-Kristin Barker I imagine my body being opened. The skin peeled back layer by layer. The tissues, the cells, the nerves-- exposed. The invisible me being made visible. And I want you to look inside. To come and find me. "Medicine has failed
to make fibromyalgia VISIBLE. A growing body of research points to potential organic abnormalities but no objective marker of FMS currently exists. It evades our modern labratory arsenal"
-Kristin Barker and despite all that I know, I still wonder if they are right. American Ugly Laws 1880-1911
"any person who is diseased, maimed, mutilated or in any way deformed, so as to be unsightly or disgusting object, or an improper person to be allowed in or on the streets"
- Dr. Susan M. Schweik "IT'S All HURT I had fallen of the radar years ago. No areas light up on screen, no Cat Scan can find me, no MRI can pin me down, no radioactive egg can digest me. Organically speaking, I do not exist. I looked away. I avoided the young man behind the counter, his one arm shorter than the other. Cut off --stubbed-- at the elbow: accident, infection, birth defect. Yes, maybe he was born this way. I choose instead the woman in the next aisle despite the longer line. Watch her two perfect arms and strong hands, all ten fingers bagging my groceries, separating the frozen food from the dry. I thought I looked away for his sake. So he wouldn’t catch me staring, get embarrassed, feel shame. But really, I looked away for my own protection, from fear, from the imperfections of his body,
of this world. In a recent email I sent to a friend:
Re: From Toronto:
"Sometimes I think I get fibro. I get the disease. I get it and I know how to play the game. And I buy into the fact that maybe it isn't as bad as I think and that perhaps its more socially constructed instead of biological. But then I go away or do more than I should and I know I am powerless over it. I am not making it up, it is not in my head, There is nothing I could or can do emotionally to not be in this pain. It's not my fault. Maybe disability is socially constructed but not the pain or its diagnostic criteria. Maybe I can be more of an activist if I am compelled and secure in the fact that fribro is real and not coincidental symptons that rheumatologists came up with to pacify people in pain or to make a name for themselves. I wish there were organic tests that could make it more real like MS or RA. There has been some proof through Pet scans but I don't know much about it. Sorry I am just going on and on. I need someone to listen." "Accomodation becomes synonymous with 'fitting in,' a definition that locates the responsibility for adaption within the 'abnormal body' rather than within the institutions and ideologies that construct it as such."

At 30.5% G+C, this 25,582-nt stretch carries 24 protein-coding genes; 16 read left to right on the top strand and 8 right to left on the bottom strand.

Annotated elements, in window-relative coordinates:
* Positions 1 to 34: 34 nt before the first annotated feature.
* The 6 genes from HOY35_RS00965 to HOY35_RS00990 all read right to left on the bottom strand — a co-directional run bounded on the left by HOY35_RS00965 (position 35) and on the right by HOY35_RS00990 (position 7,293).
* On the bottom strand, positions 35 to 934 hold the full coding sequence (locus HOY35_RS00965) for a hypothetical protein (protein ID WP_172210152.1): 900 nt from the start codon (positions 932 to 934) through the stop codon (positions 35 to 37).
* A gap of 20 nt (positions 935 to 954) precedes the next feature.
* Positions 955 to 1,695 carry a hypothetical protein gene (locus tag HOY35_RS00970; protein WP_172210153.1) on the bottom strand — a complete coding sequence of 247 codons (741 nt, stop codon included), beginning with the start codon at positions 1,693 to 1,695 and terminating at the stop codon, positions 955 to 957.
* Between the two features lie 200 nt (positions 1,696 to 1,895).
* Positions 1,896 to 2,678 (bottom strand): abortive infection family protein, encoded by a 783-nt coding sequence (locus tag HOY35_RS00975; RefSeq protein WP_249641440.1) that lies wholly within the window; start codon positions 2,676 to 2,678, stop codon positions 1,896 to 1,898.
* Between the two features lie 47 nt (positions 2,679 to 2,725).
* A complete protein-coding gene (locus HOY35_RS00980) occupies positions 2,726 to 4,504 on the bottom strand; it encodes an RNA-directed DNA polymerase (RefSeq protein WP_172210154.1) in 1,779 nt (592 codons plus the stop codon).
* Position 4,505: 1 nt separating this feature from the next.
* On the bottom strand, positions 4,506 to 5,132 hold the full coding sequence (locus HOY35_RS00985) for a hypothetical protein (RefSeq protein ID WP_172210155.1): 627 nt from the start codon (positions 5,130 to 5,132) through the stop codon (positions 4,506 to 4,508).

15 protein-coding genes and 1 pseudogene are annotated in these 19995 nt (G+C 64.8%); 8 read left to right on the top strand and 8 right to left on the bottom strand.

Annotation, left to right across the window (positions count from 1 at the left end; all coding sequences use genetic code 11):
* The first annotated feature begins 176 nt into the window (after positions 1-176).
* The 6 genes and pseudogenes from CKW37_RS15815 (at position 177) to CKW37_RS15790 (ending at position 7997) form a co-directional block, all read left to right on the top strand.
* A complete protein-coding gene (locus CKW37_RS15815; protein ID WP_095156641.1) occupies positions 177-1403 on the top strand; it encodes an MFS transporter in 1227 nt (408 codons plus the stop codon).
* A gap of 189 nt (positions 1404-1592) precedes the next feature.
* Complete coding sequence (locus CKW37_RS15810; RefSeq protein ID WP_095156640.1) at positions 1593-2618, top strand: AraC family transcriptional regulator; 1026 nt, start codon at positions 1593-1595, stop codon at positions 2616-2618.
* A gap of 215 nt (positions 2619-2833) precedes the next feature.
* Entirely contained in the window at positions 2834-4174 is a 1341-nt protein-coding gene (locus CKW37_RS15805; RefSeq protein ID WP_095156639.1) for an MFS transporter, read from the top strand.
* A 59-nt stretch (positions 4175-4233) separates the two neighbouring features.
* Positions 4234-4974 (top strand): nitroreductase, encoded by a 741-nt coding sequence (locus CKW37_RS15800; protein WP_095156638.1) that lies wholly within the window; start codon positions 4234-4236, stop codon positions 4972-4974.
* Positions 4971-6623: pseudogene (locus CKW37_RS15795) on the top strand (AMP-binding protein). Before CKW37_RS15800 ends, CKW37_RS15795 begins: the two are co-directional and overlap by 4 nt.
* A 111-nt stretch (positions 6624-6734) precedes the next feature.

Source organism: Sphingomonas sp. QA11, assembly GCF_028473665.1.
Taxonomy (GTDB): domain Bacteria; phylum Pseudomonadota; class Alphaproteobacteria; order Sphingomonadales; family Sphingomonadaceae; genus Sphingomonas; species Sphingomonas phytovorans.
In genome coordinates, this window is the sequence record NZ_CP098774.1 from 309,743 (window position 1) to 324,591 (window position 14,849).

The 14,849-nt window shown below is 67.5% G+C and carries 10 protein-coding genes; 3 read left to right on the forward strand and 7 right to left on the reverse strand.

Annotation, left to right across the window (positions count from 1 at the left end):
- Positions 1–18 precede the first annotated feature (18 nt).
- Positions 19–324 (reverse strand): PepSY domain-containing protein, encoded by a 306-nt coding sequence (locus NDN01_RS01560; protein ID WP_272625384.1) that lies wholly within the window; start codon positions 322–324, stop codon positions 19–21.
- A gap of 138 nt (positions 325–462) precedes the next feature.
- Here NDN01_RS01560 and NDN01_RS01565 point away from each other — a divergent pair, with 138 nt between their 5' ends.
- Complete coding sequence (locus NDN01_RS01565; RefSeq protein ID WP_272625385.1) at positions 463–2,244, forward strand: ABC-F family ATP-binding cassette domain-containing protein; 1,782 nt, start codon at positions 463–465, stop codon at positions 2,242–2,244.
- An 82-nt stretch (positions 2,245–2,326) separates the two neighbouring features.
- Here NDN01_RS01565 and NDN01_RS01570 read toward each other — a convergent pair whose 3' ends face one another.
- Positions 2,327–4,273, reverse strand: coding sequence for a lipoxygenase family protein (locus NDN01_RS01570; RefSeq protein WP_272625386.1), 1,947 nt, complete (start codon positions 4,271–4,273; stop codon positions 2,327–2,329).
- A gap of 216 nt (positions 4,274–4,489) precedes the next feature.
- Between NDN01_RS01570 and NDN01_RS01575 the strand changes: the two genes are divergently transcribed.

- Dr.Julie Jung "How to Be a Good Chronic Pain Patient" "Clinging to my husband as he gently lifts and carries me from the bed, his night musk radiates from his shirt comforting me through each sharp step. My legs feel heavy, almost like they are broken at the joint. The pain is dull until the pressure of a shuffle-step when it feels like a thousand sharp filleting knives carving the muscles around my bones. I feel each and every one of the bones in my feet and ankles. My hands are locked in a cupped position, knuckles bulging barely able to hang on to his shirt. Luckily he is strong and is able to carry my weight to the toilet."